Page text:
Well I do, anyway.
The economist Justin Wolfers tweeted an interesting poll result yesterday, from Kaiser (though I’m having trouble finding it at the moment):
As far as you are concerned, do we have too many rich people in this country (31%), too few (21%), or about the right amount? (42%)
As far as I am concerned, 73% of the country appears to have lost its mind. I’d like everyone to be rich, which means, obviously, that we have too few rich people.
Failing that, I’d like to select some random non-rich person, and, without changing anyone else’s wealth, make him or her rich. And I’d repeat that operation as many times as I was allowed to. Wouldn’t you?
Here’s my question: On what theory is it preferable to go around doing the opposite — taking one rich person at a time, and, without changing anyone else’s wealth, making him or her poor? I can only think of one, and that’s if the rich person in question got rich by committing a crime.
So what explains the poll result? Do 31% of the people in the country really think both that some or all of the currently rich got that way through crime, and that none (or at least, fewer) of the currently non-rich deserve to be rich? (The former, that some rich people are criminals or otherwise rich through some sort of unfairness, seems obvious and inarguable. The latter, though, that no one or very few who are now non-rich deserve to become rich, just seems absurd to me.)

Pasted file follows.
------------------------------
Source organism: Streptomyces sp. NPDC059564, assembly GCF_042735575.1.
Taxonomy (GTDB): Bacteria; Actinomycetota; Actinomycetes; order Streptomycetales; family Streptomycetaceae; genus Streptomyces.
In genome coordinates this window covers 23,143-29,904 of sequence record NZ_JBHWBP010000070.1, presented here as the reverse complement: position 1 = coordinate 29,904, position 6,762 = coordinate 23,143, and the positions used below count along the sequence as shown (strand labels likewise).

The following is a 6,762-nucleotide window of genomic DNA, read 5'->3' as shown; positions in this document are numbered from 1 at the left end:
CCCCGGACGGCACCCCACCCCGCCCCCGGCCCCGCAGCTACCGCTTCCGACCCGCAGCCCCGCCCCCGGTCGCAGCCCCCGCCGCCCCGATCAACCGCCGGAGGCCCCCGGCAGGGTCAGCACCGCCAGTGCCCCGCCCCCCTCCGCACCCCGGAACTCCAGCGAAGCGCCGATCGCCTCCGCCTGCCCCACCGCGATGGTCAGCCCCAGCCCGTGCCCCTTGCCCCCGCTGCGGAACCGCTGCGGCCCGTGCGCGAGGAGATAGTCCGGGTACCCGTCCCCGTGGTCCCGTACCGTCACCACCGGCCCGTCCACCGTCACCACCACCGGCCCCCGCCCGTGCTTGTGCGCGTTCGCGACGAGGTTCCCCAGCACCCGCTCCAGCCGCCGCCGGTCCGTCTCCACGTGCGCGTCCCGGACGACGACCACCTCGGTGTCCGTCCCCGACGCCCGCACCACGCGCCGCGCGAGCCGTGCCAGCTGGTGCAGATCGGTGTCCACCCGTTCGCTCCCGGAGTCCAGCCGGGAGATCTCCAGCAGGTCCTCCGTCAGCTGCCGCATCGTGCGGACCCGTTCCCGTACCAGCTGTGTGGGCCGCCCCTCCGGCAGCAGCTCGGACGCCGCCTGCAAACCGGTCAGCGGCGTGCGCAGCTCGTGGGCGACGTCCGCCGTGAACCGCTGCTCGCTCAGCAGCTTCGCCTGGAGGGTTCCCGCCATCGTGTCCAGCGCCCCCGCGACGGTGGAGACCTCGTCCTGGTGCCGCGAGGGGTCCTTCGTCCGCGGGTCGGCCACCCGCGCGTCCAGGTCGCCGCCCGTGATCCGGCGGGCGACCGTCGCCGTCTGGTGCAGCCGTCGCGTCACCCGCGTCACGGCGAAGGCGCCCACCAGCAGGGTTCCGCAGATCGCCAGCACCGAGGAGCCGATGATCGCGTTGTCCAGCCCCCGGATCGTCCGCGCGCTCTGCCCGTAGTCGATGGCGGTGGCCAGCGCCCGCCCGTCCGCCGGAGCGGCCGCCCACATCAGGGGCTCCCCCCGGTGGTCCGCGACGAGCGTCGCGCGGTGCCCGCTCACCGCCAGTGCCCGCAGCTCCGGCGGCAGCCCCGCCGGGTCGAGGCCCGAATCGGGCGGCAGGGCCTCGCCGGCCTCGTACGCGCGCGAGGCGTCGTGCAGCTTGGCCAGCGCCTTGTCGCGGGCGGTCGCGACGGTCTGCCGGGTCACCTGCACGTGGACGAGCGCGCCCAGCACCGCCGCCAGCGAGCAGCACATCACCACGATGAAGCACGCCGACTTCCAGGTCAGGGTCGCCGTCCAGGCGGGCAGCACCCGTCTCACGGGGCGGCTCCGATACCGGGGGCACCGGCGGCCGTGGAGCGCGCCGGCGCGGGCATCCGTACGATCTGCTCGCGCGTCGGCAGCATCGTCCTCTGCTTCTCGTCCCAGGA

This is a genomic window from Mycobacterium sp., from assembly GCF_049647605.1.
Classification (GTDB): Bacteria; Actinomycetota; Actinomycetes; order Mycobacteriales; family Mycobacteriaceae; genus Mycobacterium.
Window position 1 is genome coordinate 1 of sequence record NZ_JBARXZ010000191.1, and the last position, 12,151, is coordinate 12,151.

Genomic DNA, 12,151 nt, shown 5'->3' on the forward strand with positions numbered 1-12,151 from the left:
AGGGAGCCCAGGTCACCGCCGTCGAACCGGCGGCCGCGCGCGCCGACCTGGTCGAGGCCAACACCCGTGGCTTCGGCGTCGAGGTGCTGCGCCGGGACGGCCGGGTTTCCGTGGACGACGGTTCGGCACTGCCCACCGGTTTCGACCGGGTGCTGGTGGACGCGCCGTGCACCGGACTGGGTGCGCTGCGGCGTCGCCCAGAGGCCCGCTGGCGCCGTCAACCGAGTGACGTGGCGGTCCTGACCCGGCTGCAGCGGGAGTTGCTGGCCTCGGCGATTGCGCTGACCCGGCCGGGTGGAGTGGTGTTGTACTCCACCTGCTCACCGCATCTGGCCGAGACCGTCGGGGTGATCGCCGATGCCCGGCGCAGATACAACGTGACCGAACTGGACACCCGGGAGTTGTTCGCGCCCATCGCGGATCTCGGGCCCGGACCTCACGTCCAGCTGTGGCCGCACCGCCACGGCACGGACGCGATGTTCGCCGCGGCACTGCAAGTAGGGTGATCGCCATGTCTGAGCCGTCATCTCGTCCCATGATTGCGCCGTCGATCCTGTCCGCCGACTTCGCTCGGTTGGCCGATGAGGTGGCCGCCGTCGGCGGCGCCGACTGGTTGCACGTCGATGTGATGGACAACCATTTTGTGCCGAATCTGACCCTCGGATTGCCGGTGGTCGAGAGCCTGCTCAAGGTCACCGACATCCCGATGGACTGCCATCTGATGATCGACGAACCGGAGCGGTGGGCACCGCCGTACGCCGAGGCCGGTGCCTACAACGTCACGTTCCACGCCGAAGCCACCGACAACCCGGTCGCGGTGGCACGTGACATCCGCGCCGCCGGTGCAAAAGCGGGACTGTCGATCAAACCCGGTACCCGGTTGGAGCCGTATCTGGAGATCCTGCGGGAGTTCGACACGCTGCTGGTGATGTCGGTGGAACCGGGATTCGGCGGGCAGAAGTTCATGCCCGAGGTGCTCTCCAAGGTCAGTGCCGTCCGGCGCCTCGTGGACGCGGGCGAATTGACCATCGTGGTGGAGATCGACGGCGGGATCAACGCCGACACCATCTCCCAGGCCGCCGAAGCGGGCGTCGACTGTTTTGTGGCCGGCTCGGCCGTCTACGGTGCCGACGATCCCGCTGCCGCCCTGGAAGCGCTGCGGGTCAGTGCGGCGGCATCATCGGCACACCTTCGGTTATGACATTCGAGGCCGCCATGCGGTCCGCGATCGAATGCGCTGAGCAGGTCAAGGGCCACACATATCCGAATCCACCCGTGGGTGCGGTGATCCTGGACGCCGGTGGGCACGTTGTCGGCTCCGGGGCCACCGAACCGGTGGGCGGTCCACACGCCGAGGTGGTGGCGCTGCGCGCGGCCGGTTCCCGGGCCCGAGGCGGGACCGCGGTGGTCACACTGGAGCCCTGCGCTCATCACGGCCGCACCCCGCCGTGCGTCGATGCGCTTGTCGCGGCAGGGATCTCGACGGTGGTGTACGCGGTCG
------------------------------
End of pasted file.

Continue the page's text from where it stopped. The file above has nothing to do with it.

Note that if we define wealth in positional terms, the question has no meaning: We can never put more than 1% of everyone into the wealthiest 1%, and the question isn’t asking about simple population growth. It’s only if we define “rich” in absolute terms — say, a real income of $200,000 per year — that the question has any meaning at all.
I’d like to give everyone a real income of at least $200,000 per year. Why don’t you? I’m really, truly boggled here.